26 June 2014, The Tablet

Use and abuse of press freedom

Reacting to the jailing of three al-Jazeera journalists in Egypt and the sentencing in absentia of several others, Foreign Secretary William Hague rightly observed: “Freedom of the press is a cornerstone of a stable and prosperous society.” Press freedom is a value that needs to be defended by everyone, for it is exercised on behalf of everyone. But a particular responsibility lies with journalists and broadcasters. It was fitting that journalists working for the BBC, for instance, should leave their desks in London and Salford to take part in a silent protest demonstration this week. Governments and media organisations must continue the pressure on the Egyptian authorities, until the three are released.

As well as Peter Greste, Mohamed Fahmy and Baher Mohamed, there are other journalists in the news who may face jail sentences arising from their work; and the contrast is salutary. The former editor of the News of the World, Andy Coulson, was found guilty by an Old Bailey jury of conspiracy to hack voicemail messages. Other journalists face trial over similar issues and some have already pleaded guilty and await sentence. His successor as editor at the News of the World, Rebekah Brooks, was cleared of all charges, as were several others also on trial with her.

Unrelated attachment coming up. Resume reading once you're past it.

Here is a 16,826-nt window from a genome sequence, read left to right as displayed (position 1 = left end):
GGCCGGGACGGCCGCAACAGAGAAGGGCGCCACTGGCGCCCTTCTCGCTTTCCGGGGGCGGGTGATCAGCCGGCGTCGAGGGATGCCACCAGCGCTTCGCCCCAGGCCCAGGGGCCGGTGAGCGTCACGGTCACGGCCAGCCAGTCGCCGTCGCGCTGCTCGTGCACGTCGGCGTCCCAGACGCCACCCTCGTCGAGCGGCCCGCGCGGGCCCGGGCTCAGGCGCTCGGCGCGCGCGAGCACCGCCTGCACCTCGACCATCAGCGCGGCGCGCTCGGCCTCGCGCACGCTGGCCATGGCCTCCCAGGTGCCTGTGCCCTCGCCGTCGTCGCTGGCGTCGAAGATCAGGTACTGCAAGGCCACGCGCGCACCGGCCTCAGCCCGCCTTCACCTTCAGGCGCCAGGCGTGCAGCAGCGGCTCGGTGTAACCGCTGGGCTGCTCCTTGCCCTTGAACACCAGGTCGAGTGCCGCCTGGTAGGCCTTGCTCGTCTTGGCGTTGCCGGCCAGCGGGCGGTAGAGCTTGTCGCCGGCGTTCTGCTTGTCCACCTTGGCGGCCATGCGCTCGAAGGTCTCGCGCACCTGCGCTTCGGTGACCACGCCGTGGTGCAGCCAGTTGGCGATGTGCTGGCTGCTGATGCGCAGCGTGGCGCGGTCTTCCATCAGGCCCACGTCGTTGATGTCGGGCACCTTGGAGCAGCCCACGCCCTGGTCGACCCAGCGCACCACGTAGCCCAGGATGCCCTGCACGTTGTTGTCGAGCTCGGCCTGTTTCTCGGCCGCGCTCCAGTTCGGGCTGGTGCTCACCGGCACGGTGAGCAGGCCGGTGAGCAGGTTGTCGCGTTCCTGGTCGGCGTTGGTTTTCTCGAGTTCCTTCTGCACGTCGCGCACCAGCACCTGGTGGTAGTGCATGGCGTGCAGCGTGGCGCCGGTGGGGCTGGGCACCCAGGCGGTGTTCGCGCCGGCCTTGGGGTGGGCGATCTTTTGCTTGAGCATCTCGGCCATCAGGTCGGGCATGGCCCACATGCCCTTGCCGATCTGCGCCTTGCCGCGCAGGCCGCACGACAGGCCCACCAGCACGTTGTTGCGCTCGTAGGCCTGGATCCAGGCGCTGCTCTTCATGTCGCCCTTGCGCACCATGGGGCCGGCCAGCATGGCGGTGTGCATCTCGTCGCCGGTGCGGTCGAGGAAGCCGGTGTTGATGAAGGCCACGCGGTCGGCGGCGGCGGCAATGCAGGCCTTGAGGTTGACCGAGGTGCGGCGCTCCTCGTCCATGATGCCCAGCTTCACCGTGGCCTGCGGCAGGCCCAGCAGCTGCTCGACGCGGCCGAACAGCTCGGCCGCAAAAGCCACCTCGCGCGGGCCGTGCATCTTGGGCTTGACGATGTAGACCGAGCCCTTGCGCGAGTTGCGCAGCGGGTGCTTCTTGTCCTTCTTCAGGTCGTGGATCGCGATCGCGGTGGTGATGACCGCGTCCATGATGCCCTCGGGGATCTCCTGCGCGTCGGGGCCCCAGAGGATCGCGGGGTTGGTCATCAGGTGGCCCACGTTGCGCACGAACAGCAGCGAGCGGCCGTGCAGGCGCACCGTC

What happened at the News of the World was not proper journalism but the corruption of journalism, all the more shocking as that newspaper had a fine record in the exposure of wrongdoing. Circulation-building imperatives, for which Rupert Murdoch has to take some responsibility, drove tabloid newspapers to compete for items of gossip about people in the public eye, very little of which could be defended as being in the public interest. Some journalists on the News of the World found a cheap and easy route to these stories by listening to voicemail messages left by or for various celebrities, a practice which is illegal.

Mr Coulson sanctioned this, the jury decided, and Ms Brooks did not. In either case, the culture on this newspaper and probably others was both “anything goes” in news-gathering methods, and “don’t ask, don’t tell” in reporting to editorial management where stories had come from. Phone hacking was not the only illegal method alleged – bribery of public officials may have gone on as well, but the prosecution has so far failed to nail any culprits.

The Egyptian case, which involved interviews that al-Jazeera broadcasters had conducted with members of the banned Muslim Brotherhood, was an attack on professional journalism from outside, primarily by the military Government that had overthrown President Mohammed Mursi. The News of the World scandal was an attack on professional journalism from within – a betrayal of trust by some of its most important practitioners.

The two are related, because misconduct by some discredits the whole. It makes it easier for the authorities in Cairo, for instance, to claim that those working for al-Jazeera were not seeking out the truth for the sake of the common good – in accordance with internationally accepted journalistic standards – but advancing an agenda which served the interests of al-Jazeera’s proprietors, the ruling family of Qatar. Just as journalists on the News of the World could be seen to be basking in the esteem of their proprietors – the Murdoch family – whose interests they also served. And that is where the finger still points.

What do you think?


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